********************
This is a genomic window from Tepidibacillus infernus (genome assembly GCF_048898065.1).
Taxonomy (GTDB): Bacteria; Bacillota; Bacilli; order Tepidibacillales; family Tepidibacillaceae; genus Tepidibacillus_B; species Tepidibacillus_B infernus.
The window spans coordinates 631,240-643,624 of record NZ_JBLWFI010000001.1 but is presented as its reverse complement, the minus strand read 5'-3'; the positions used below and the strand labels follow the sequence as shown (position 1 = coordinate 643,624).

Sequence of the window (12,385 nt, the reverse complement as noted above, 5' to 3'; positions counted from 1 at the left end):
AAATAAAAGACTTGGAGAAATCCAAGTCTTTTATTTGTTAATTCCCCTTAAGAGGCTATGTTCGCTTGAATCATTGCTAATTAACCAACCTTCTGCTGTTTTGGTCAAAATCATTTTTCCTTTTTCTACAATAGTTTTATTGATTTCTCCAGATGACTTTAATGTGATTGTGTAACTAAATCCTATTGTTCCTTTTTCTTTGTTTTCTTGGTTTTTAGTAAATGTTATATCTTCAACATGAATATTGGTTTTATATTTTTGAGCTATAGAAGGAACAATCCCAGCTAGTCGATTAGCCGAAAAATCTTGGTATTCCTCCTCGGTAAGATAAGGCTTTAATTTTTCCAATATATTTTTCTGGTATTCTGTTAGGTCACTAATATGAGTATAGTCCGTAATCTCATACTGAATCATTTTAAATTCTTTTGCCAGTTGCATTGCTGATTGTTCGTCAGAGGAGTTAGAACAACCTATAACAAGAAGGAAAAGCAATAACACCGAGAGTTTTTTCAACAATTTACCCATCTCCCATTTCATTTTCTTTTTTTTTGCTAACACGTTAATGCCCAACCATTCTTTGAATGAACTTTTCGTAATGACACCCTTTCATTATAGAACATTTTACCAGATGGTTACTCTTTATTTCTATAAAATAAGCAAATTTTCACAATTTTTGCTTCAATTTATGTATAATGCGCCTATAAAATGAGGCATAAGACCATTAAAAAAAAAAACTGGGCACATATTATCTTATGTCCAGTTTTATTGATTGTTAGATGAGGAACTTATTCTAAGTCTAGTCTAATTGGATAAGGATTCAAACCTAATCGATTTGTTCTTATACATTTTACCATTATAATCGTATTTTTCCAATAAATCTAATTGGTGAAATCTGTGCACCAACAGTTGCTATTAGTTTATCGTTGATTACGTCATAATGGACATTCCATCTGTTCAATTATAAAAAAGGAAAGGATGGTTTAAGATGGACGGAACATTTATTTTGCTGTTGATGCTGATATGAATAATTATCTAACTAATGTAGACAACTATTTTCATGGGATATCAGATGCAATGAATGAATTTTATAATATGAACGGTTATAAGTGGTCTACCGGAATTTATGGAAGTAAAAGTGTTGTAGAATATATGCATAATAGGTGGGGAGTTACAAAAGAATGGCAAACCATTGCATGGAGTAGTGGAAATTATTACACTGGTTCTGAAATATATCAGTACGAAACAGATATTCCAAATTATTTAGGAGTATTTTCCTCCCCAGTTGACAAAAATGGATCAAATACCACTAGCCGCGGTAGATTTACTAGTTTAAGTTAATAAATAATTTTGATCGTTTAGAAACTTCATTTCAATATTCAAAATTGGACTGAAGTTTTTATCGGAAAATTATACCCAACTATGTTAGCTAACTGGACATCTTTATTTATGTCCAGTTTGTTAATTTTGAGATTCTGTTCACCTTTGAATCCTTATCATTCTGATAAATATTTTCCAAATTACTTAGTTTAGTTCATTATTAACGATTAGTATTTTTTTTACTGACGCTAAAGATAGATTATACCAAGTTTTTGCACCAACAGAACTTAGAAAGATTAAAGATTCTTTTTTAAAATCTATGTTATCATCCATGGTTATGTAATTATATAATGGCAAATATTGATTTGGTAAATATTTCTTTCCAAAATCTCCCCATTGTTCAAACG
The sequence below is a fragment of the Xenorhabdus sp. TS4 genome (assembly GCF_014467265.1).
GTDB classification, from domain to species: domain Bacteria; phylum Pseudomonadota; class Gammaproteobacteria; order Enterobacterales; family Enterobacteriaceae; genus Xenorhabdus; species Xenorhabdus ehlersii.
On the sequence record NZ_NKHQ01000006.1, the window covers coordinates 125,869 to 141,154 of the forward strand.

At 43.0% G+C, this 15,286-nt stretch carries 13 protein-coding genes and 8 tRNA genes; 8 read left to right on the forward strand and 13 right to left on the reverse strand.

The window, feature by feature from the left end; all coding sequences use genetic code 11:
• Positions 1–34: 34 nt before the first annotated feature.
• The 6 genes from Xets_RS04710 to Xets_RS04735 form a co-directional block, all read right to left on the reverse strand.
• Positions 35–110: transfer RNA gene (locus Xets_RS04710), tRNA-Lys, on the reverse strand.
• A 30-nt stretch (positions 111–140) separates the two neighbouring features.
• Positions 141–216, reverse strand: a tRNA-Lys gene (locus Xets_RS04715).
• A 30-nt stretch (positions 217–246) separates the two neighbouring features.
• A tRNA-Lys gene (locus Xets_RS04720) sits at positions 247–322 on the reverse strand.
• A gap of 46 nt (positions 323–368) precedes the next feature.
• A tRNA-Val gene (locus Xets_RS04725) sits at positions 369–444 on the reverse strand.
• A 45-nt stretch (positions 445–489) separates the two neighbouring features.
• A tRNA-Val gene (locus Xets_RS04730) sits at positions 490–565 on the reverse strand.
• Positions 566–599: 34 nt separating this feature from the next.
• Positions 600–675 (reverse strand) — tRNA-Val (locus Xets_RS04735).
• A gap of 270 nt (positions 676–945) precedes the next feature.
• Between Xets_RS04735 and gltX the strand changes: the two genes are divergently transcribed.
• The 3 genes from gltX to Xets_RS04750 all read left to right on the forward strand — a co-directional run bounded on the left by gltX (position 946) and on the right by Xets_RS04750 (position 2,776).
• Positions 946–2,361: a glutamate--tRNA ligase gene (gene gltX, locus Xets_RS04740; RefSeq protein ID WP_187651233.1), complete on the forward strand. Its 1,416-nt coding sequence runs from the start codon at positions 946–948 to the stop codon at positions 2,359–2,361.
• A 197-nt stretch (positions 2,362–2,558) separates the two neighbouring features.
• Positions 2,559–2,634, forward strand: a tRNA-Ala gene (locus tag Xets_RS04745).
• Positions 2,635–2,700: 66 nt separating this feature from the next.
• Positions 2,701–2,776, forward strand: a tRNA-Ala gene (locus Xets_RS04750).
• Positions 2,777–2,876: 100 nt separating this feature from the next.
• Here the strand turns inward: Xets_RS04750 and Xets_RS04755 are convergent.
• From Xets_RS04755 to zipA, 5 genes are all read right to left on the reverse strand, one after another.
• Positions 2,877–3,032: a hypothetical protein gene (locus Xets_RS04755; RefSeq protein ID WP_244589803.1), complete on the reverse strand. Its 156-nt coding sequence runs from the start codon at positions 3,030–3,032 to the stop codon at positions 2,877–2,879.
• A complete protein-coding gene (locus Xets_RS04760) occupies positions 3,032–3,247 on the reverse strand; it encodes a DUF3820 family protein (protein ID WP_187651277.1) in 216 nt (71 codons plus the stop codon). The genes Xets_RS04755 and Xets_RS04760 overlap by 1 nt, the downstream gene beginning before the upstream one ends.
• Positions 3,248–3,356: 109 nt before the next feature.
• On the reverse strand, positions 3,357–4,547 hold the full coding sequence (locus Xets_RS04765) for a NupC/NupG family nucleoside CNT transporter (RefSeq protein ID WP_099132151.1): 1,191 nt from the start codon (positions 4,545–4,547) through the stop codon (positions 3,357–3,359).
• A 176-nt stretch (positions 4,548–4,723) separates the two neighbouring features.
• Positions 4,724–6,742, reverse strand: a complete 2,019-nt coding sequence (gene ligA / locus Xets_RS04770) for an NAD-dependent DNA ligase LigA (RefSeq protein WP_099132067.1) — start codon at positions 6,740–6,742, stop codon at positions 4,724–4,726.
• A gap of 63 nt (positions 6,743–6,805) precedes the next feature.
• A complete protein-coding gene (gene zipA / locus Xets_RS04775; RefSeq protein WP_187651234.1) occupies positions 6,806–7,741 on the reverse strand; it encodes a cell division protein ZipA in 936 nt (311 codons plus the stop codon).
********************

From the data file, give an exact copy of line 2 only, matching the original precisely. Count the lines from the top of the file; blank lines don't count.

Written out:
Taxonomy (GTDB): Bacteria; Bacillota; Bacilli; order Tepidibacillales; family Tepidibacillaceae; genus Tepidibacillus_B; species Tepidibacillus_B infernus.